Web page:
Orchids may not come to mind when you think of indoor plants safe for dogs, but they are! According to the ASPCA’s Toxic and Non-Toxic Plant List – Dogs, you can have this iconic plant inside, even if your pup isn’t great with plants. Typically available anywhere that sells plants, orchids can have a staggering amount of color variations! Orchids come from a warm humid environment, so may require some misting depending on what your humidity is like. These plants prefer bright indirect light with some types even using their roots to photosynthesize!
We love the large variation in morphs available for orchids and their availability.
With ornamental leaves, peperomia is a great option for people who aren’t the best at taking care of plants. Leaf structure and texture can vary highly, but their leaves are generally red, green, grey, or purple variations. Peperomia typically stays between 6 and 12 inches tall and wide, making them compact enough to display in smaller areas. They prefer bright indirect light and stay on the drier side, but these plants can tolerate a high degree of neglect. Peperomia generally doesn’t flower inside, so try to get one that has leaves that you enjoy!
Peperomia is also on the non-toxic plant list, and makes the cut for indoor plants safe for dogs!
12. Polka dot plant
Polka dot plants are another plant with some unique foliage. As you can probably guess, the leaves look like they have polka dots! Pink and green are the most common colors, but there are other color varieties as well. Their max size is 1-2 feet wide and tall, and they are perfectly suited for indoor containers! Their blooms tend to be centered around shades of pink with some variation. They are resilient plants so it’s a perfect place to start if you’re not great at keeping indoor plants.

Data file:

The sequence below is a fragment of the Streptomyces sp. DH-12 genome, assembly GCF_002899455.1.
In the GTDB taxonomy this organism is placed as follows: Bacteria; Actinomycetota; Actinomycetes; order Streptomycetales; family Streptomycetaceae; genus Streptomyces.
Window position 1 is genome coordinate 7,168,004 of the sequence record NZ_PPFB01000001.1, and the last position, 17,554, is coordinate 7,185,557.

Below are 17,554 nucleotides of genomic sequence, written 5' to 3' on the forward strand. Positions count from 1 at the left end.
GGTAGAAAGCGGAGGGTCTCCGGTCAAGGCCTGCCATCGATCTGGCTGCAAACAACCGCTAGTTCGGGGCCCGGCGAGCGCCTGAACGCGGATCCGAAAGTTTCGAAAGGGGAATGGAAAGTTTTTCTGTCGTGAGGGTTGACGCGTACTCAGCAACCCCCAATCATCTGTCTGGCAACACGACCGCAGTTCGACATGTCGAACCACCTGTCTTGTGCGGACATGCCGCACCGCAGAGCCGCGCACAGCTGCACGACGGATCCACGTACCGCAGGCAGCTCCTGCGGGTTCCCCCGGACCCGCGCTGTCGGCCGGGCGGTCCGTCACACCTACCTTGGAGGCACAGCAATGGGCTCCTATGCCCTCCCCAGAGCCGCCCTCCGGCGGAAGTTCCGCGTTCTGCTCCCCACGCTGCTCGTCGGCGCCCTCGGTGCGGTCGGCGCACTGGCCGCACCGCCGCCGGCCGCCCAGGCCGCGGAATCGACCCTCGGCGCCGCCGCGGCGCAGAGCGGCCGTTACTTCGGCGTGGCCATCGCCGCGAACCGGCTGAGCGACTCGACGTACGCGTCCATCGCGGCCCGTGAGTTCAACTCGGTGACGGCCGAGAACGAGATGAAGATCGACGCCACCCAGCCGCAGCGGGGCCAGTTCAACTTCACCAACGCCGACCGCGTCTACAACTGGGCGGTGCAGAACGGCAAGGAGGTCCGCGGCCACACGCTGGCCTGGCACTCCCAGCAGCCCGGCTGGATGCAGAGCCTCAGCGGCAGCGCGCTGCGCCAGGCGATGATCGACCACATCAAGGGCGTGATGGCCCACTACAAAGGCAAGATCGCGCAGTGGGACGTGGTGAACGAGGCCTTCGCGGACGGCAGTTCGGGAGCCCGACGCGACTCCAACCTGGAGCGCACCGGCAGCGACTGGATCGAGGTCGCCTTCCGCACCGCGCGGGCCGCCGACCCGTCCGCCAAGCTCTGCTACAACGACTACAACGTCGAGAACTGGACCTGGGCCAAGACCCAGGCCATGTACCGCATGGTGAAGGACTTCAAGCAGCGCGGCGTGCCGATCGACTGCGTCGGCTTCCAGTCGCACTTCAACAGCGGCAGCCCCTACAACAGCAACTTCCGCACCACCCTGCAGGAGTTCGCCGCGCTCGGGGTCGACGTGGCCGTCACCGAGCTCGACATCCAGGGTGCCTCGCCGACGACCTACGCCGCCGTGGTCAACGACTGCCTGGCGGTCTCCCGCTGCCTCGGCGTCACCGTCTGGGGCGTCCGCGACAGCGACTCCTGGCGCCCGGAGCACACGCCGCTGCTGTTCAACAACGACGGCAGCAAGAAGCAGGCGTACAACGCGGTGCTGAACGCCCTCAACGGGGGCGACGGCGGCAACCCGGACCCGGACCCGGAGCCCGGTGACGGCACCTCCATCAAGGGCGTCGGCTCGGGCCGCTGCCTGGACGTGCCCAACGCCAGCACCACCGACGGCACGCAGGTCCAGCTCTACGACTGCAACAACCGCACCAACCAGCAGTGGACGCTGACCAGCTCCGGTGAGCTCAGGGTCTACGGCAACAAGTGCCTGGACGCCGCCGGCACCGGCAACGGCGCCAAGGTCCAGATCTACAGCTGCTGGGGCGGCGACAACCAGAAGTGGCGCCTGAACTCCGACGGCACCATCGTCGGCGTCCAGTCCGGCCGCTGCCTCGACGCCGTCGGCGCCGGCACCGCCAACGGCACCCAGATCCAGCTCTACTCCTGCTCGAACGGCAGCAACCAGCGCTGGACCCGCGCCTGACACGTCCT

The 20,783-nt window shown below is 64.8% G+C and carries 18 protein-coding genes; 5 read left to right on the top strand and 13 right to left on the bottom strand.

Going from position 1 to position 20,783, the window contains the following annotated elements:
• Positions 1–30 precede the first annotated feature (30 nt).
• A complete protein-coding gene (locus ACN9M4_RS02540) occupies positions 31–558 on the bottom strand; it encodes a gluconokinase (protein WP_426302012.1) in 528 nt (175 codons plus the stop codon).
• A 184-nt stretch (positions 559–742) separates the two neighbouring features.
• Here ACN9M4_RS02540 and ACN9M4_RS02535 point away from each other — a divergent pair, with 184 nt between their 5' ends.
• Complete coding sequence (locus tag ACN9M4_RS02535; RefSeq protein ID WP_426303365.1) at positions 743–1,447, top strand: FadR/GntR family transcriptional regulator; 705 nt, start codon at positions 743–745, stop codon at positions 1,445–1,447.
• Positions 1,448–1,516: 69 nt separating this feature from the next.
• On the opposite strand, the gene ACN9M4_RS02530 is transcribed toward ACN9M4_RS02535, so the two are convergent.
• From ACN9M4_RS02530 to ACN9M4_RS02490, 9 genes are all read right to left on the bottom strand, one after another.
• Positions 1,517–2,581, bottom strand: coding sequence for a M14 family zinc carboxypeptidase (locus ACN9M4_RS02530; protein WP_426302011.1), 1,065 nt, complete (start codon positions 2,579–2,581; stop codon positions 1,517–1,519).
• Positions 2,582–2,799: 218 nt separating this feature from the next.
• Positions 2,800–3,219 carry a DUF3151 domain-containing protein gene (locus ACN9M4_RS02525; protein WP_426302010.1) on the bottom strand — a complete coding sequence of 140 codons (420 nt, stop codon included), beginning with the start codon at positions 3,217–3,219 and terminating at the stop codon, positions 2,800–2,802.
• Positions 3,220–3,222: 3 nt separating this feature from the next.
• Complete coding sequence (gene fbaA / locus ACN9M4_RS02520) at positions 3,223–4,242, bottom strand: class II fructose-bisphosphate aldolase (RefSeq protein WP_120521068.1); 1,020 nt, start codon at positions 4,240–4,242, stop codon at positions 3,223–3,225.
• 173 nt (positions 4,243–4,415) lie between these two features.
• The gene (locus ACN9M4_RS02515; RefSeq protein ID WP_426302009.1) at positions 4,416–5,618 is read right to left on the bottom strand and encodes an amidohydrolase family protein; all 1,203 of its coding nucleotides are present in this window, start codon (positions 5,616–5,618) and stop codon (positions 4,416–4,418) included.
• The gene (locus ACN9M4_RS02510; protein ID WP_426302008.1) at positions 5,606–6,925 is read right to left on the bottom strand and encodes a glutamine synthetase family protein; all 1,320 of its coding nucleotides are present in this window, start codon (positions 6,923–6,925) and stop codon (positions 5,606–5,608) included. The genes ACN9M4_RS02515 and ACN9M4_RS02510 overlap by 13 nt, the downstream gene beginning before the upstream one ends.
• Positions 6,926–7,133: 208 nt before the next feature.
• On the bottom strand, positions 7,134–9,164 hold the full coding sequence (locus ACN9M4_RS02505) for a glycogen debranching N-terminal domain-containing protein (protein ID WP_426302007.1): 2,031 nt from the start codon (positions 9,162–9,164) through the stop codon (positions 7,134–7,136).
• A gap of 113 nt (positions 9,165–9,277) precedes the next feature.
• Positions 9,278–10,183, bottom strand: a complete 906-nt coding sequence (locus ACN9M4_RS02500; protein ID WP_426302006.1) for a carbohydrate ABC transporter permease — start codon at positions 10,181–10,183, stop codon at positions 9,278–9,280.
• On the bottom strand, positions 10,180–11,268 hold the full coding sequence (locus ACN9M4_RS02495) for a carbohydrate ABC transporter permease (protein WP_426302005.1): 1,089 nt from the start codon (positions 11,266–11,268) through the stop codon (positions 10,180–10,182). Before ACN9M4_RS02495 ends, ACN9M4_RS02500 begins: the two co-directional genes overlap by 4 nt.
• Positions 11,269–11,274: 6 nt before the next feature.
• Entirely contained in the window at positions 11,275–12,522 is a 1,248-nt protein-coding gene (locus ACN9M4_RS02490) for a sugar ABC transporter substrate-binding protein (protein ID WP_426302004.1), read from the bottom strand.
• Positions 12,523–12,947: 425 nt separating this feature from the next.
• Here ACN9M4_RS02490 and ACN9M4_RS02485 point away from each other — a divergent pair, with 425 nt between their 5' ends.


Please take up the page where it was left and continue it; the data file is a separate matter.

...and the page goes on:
We like the unique foliage of polka dot plants. These plants are excellent additions to your home if you’re looking for more indoor plants safe for dogs!
13. Spider plants
Spider plants are in our favorite categories of plants, those that are resilient and can tolerate neglect. Easy to propagate, spider plants have long skinny leaves and can develop small white flowers. They grow 1-2 feet wide and tall and grow relatively quickly. Perfect for hanging baskets or elevated areas, they thrive in reasonably shady areas. While they may not be the most flashy, spider plants are perfect for beginner gardeners looking to add to their collection of indoor plants safe for dogs.
In addition to the ease of care, we like the ease of propagation, as well! These plants are perfect if you have pups, as they are listed on the non-toxic portion of the ASPCA’s list.
14. Venus fly trap
One of the most iconic plants, the Venus fly trap is another great addition to your collection of indoor plants safe for dogs! Preferring direct sunlight, these plants can handle wide temperature swings as long as they aren’t exposed to the elements. Venus fly traps have different moisture requirements than most other plants, so be sure to keep them in a well-draining but moist environment, using something like sand and moss combinations. A lot of gardeners keep theirs in some standing water, and distilled water tends to be more to its liking. They have a dormant period, so don’t expect much in the winter.
We like unique plants and Venus fly traps definitely fall on that list!
To recap, there are a wide variety of indoor plants safe for dogs available for you to choose from. Whether you want stunning blooms or just plants that tolerate neglect, something exists for every care level and situation. Personally, we aim for resilient plants that require very little maintenance with attractive leaves.
If you have specific questions about indoor plants safe for dogs, such as the toxicity of a plant, contact your veterinarian, reference the ASPCA’s toxic plant list, or another professional on the subject.
Thinking of other indoor plants safe for dogs that didn’t make our list? Share photos of your favorite plants (and your dogs!) with us on Instagram by tagging @therulybully.